Supported by generous help from the Turnovsky Endowment Trust

Acclamation for Auckland Viva Voce’s remarkable performance of enthralling work on pilgrimage: Camino de Santiago de Compostela

The programme’’s sub-title for the work was “Joby Talbot’s stunning choral depiction of the Camino de Santiago pilgrimage.”  The blurb was right; this was a truly remarkable work, of just over an hour’s almost constant unaccompanied singing (apart from the periodic use of 8 traditional small cymbals,or crotales), with no applause until the end. Talbot is a 46-year-old British composer who has written in many genres, including opera and ballet... read more

NZ Opera’s 2017 Carmen surprises, disconcerts and delights

By , 01/06/2017
There's almost always a lot to like in any production of Carmen. On the face of things the opera has everything that any theatre-goer-cum-music-lover could wish for - like the Shakespearean character who says "four feasts are forward", one can say Carmen has the four things which ensure operatic success - spectacle, drama, compelling characters and memorable tunes. Of course, these things don't make or play themselves, and, despite... read more

NZSM Piano Students show their mettle at St.Andrew’s, Wellington

By , 31/05/2017
  A pity that the printed programme gave no information about any of the piano students, which would have “fleshed out” each of them a bit more, a smidgeon of biographical information and a comment regarding repertoire preferences in each case, for instance - nothing more than a couple of sentences akin to what each might write on his or her CV. While I thought the Acting Director of the... read more

Renowned Bach scholar and conductor Suzuki with fine baroque ensemble Juilliard415

It is wonderful for audiences in New Zealand to welcome back Masaaki Suzuki, this time with an ensemble of students from the famous Juilliard School based at the Lincoln Center in New York.   The 18 instrumentalists came from 8 different countries. Suzuki, as well as running his own choral and orchestral ensembles and teaching in Tokyo, teaches also at Juilliard.  He is a renowned Bach scholar and conductor, and... read more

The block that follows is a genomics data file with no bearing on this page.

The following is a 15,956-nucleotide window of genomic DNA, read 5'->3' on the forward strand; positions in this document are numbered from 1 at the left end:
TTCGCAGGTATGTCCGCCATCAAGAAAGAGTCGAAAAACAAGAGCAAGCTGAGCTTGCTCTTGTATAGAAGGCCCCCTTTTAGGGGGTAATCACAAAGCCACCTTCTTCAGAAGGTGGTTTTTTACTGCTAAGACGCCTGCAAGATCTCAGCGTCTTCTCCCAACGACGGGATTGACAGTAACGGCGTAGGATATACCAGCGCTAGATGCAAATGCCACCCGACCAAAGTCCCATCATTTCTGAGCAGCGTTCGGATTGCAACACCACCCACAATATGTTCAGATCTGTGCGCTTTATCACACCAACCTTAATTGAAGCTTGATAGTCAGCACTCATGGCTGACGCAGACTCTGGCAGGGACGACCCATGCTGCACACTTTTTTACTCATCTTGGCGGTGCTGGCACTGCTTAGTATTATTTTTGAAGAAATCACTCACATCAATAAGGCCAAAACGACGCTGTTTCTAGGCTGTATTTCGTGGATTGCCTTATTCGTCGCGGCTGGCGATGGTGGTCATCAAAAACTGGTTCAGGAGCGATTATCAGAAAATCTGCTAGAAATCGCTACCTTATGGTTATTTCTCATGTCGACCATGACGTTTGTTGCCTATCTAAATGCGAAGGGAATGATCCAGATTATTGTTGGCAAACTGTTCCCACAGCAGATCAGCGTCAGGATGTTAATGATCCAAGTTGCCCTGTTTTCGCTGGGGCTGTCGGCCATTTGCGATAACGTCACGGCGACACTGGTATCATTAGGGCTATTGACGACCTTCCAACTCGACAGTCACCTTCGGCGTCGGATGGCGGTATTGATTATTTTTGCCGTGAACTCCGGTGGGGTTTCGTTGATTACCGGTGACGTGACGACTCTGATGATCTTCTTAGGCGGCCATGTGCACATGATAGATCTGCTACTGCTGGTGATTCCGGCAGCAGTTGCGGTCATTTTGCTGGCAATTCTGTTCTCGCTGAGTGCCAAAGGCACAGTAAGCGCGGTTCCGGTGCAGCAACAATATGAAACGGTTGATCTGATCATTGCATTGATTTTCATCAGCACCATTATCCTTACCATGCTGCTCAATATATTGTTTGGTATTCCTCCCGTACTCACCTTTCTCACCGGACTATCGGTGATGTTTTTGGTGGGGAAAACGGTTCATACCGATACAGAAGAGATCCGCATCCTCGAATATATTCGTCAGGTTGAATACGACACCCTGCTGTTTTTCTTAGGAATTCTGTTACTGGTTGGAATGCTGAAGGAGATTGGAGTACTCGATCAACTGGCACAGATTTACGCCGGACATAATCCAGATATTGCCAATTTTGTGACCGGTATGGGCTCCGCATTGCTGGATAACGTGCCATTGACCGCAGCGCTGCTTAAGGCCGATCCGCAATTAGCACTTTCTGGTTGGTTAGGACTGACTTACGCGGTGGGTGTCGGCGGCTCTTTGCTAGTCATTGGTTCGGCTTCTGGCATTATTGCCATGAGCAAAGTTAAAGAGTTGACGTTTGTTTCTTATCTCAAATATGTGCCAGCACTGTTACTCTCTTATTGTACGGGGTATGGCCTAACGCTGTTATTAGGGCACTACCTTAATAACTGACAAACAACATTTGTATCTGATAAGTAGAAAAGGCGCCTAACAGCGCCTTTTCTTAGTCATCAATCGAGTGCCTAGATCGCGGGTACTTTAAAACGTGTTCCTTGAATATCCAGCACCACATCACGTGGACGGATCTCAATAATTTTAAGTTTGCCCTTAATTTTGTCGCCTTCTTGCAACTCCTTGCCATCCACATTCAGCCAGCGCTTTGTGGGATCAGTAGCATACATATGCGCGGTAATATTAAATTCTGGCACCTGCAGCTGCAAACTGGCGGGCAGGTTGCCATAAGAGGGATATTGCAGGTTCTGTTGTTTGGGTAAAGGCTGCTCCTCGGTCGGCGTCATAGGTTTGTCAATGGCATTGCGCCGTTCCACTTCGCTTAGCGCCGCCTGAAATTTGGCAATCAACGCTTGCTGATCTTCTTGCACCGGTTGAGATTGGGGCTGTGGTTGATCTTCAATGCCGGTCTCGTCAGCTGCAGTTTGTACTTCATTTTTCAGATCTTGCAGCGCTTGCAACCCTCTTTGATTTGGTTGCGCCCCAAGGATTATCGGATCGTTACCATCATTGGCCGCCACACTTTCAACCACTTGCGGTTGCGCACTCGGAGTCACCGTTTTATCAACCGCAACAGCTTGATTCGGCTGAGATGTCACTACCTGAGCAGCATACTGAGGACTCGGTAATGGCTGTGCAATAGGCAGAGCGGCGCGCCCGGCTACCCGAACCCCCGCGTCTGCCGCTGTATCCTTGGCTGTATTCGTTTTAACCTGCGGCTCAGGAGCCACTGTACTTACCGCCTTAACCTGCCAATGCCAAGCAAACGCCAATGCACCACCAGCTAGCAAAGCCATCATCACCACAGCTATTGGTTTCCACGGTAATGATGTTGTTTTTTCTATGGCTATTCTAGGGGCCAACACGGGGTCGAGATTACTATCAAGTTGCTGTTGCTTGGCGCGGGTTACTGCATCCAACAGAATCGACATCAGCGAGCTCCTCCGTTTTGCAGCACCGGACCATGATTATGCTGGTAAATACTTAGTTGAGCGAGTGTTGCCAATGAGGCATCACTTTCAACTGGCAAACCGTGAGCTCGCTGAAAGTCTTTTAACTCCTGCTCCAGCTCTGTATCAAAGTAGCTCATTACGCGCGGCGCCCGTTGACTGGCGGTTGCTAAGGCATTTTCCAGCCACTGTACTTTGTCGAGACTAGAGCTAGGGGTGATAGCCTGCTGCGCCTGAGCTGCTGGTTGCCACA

Solo cellist Christopher Hutton in Wellington Chamber Music’s second 2017 concert

By , 28/05/2017
Though originally from Wellington, Christopher Hutton had most of his education in the United States, at Boston University, the Eastman School of Music at Rochester, the University of North Carolina and the University of Delaware, before becoming an associate professor at the Furman University in Greenville, South Carolina. He has made previous tours for Chamber Music New Zealand and Wellington Chamber Music, recently as cellist in the Poinsett Piano Trio... read more

Interesting organ programme from Tom Chatterton at St James, Lower Hutt

Tom Chatterton, a fairly recent arrival from Britain (where he attended Uppingham School, where Professor Peter Godfrey taught before coming to New Zealand), was heard by upwards of 40 people, on the impressive three-manual organ.  His mixing of shorter, more lyrical pieces between longer, more serious ones was good programming.  It was a shame that the Bach Prelude and Fugue was a substitute for Toccata in C, BWV 564... read more

Baroque Voices pay rich homage to NZ “Masters”

By , 28/05/2017
This concert was the eighth in the "Alleluia: a newë work" series by Baroque Voices, the idea being, in director Pepe Becker's own words, to "present works from the early music era alongside modern compositions", an undertaking which the group first instigated as long ago as 1995. Though the presentations have been consistent in their overall approach, the ensemble has managed to maintain an ever-fascinating and invariably rewarding range of... read more

Brahms’s Deutsches Requiem given spirited and scrupulous performance by Tudor Consort

By , 27/05/2017
Brahms’s Requiem is known well enough by name and reputation to all tolerably interested in Music, but fewer would be familiar with it or have actually heard it live. I don’t think I’ve ever heard it in live performance, and have, somewhat to my embarrassment only become familiar with it on recordings in the last twenty years or so. The Orpheus Choir, naturally, has been its main advocate in... read more

Woodwind students present entertaining, varied music at St Andrew’s lunchtime concert

To hear young performers is always a pleasure; here we had seven young woodwind players, along with three pianists.  The first piece used  a student pianist, and the Bach work was unaccompanied.  Hugh McMillan and Kirsten Robertson were authoritative pianists for the other items. Bridget Douglas, principal flute with the NZSO is acting Head of Winds, and she introduced the concert.  After that, the players introduced their items, and it... read more

Wellington Youth Orchestra in winning performances, especially Brahms No 1

By , 23/05/2017
Looking back over Middle C’s reviews of the Wellington Youth Orchestra, one sees a couple of repeated themes. One that through them we sometimes hear unfamiliar but great and enjoyable music, and that the citizens of Wellington turn up in such sparse numbers that one wonders what can justify boasts of our being the cultural capital. This evening’s concert ticked both those notions. It began with Rimsky-Korsakov’s Russian Easter Festival Overture:... read more

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